What are the emotional and psychological responses one experiences when faced with a life threatening illness, imminent death or the loss of a loved one?
Elizabeth Kubler Ross (1969) outlined five stages an individual undergoes when coping with their own imminent death and for the imminent or actual death of a loved one. These stages are still used today and are the basis of all new theories of grieving. The stages are sumarized as follows:
1. Denial and Isolation
When faced with death or loss, a person may respond with avoidance or denial of the truth. This period of shock acts as a buffer against the overwhelming reality of the situation by suppressing or excluding it from consciousness. This psychological detatchment from the truth actually aides the mind to eventually recognize the truth and gradually give way to less radical defenses.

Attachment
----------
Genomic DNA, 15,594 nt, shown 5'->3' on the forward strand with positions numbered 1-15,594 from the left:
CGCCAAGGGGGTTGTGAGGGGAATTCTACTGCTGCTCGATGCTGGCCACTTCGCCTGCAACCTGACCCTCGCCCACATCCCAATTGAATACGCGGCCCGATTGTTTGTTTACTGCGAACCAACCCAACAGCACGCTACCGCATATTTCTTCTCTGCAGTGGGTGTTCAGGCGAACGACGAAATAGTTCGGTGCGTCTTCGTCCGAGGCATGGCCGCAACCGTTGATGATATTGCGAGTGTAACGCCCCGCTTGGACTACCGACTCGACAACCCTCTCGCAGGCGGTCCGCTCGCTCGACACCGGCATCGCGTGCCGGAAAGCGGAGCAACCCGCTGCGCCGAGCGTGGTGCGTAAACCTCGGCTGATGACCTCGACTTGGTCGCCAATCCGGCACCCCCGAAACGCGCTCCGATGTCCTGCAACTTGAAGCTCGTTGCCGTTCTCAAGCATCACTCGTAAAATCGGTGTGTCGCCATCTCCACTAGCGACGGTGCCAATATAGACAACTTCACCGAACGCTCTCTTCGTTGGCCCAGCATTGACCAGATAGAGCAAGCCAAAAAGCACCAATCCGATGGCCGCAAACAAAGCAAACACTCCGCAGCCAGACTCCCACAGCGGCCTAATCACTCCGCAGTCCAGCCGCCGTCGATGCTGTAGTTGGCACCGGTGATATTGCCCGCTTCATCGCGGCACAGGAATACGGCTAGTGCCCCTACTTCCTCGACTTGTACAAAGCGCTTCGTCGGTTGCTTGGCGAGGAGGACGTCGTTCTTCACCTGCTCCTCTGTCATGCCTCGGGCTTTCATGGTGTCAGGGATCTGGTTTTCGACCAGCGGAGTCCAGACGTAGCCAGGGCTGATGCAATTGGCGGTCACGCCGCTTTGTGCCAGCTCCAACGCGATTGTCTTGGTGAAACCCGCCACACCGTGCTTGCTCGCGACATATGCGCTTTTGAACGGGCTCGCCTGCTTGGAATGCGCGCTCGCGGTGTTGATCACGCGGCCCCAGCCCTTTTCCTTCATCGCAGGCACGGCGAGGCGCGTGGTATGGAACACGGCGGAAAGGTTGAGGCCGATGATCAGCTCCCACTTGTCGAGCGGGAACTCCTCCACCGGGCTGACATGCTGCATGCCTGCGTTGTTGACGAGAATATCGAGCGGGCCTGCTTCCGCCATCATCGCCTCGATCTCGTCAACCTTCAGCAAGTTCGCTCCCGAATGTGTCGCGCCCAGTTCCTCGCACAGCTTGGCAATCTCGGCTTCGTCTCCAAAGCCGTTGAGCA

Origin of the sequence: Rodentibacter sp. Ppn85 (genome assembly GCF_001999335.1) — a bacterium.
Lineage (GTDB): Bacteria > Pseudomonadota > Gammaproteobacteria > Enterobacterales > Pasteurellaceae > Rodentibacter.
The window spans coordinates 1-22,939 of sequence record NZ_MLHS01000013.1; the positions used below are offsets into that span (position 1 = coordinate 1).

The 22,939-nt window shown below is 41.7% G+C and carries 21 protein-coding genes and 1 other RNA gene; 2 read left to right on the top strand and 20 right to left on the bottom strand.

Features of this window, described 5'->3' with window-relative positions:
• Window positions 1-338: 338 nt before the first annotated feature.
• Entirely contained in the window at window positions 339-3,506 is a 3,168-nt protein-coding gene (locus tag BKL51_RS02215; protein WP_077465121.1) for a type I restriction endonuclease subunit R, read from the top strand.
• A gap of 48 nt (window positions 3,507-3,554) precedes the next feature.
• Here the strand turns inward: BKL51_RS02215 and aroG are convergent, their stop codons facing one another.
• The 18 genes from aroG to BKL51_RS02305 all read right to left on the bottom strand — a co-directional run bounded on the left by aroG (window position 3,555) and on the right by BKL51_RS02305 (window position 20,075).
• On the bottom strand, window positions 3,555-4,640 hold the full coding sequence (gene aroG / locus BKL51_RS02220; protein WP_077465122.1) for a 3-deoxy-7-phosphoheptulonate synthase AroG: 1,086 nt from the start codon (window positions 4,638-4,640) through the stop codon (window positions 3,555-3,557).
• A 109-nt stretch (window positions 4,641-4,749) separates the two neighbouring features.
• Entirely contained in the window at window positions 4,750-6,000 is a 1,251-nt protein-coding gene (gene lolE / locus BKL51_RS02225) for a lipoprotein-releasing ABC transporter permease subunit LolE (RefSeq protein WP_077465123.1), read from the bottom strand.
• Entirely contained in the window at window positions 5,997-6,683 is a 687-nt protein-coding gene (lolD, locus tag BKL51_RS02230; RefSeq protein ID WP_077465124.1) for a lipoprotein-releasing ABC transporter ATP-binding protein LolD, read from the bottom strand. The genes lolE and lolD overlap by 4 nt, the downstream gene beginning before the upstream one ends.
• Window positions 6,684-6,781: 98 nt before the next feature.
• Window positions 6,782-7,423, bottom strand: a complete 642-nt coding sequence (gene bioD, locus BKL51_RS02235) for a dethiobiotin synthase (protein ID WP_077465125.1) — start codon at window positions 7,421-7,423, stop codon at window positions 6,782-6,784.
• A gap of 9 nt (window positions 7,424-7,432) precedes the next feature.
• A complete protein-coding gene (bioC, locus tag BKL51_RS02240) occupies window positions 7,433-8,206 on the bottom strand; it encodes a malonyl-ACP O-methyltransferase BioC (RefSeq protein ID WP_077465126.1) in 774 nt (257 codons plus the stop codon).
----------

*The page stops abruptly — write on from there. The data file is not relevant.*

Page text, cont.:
2. The second stage is Anger
Anger often manifests itself as displaced hostility. Frequently it is the messenger of the news who bears the brunt of this hostility. For example a Doctor has just informed a man that his wife died on the operating table and he shouts "why didn't you do something to ...
This solution reviews the emotional and psychological responses one experiences when faced with a life threatening illness, imminent death or the loss of a loved one.